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Del Moral denies involvement in Armstrong doping case

By:
Cycling News
Published:
October 24, 2012, 21:40 BST,
Updated:
October 24, 2012, 22:41 BST
Edition:
Third Edition Cycling News, Wednesday, October 24, 2012
USPS out getting a few more miles under the belt

USPS out getting a few more miles under the belt

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Ex-US Postal doctor "never witnessed organised doping"

Despite being named as providing banned doping substances and methods by no fewer than nine of his former riders, Dr. Luis Garcia Del Moral denies having been a part of doping on the US Postal Service team of Lance Armstrong.

In a statement to EFE, Del Moral, who recently was banned for life by the US Anti-Doping Agency after failing to request arbitration to fight the charges brought against him, said that his role as a doctor for the team, "was to preserve the health of the riders and technical staff and control the physical performance of cyclists."

Del Moral was brought into the US Postal Service team by Johan Bruyneel in 1999, the two having formerly been part of the ONCE team.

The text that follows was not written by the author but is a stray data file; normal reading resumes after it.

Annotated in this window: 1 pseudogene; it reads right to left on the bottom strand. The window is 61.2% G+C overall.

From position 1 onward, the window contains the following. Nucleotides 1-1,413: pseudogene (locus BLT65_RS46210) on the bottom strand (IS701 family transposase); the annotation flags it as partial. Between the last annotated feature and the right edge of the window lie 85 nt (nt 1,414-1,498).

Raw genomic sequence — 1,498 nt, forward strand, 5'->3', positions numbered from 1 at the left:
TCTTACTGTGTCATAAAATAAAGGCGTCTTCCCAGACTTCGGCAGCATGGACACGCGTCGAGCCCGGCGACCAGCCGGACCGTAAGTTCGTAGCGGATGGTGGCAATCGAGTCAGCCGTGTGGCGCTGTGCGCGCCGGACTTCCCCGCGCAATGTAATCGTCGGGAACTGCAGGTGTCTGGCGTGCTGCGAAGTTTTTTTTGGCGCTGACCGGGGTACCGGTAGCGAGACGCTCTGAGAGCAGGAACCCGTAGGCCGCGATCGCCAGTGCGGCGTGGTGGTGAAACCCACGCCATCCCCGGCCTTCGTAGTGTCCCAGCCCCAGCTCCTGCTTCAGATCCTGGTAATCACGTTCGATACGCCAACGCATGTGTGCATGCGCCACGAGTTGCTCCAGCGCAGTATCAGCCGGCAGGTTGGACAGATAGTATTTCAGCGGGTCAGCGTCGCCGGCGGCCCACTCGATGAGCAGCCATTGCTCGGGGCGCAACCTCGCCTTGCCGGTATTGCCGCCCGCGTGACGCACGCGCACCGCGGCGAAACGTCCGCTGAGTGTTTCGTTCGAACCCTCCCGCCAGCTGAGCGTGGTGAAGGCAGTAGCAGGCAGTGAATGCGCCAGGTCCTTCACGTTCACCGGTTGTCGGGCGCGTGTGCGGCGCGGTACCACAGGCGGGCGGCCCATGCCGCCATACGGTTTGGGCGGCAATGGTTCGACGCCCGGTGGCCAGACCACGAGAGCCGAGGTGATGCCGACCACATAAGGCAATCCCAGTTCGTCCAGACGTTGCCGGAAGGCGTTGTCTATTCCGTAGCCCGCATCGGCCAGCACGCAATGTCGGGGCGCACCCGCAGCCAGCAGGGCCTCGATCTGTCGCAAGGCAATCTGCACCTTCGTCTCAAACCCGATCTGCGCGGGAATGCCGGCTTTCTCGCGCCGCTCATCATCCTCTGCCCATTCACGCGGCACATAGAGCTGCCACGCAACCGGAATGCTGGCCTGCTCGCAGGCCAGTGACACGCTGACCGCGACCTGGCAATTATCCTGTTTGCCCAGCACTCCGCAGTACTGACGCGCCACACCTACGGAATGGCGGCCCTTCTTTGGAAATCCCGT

Del Moral confirmed that he was contacted by USADA on June 13, 2012 to answer to the accusations of several former teammates of Armstrong, which in the end included statements by Frankie Andreu, Jonathan Vaughters, George Hincapie, Christian Vande Velde, Tyler Hamilton, Floyd Landis, David Zabriskie, Michael Barry and Levi Leipheimer, all of whom stated that Del Moral provided them with doping products or methods.

Del Moral said he was offered immunity in exchange for testimony against Armstrong by USADA.

"During those years there were no doping positives within the team, nor injury or illness resulting from my medical action, then or later."

"During the years that I was US Postal team doctor, I never witnessed any organized team doping, much less promote or facilitate it," he said.

Del Moral claims that he requested more time to respond to the USADA charges, arguing that the agency had no jurisdiction over him as he is not a US citizen, and had no connection to the team after 2003.

After refusing to testify against Armstrong, Del Moral received notice that the agency had banned him for life.

He said that the agency's final report into his activities was "based on statements full of suspicions and subjective interpretations, without any proof."
 

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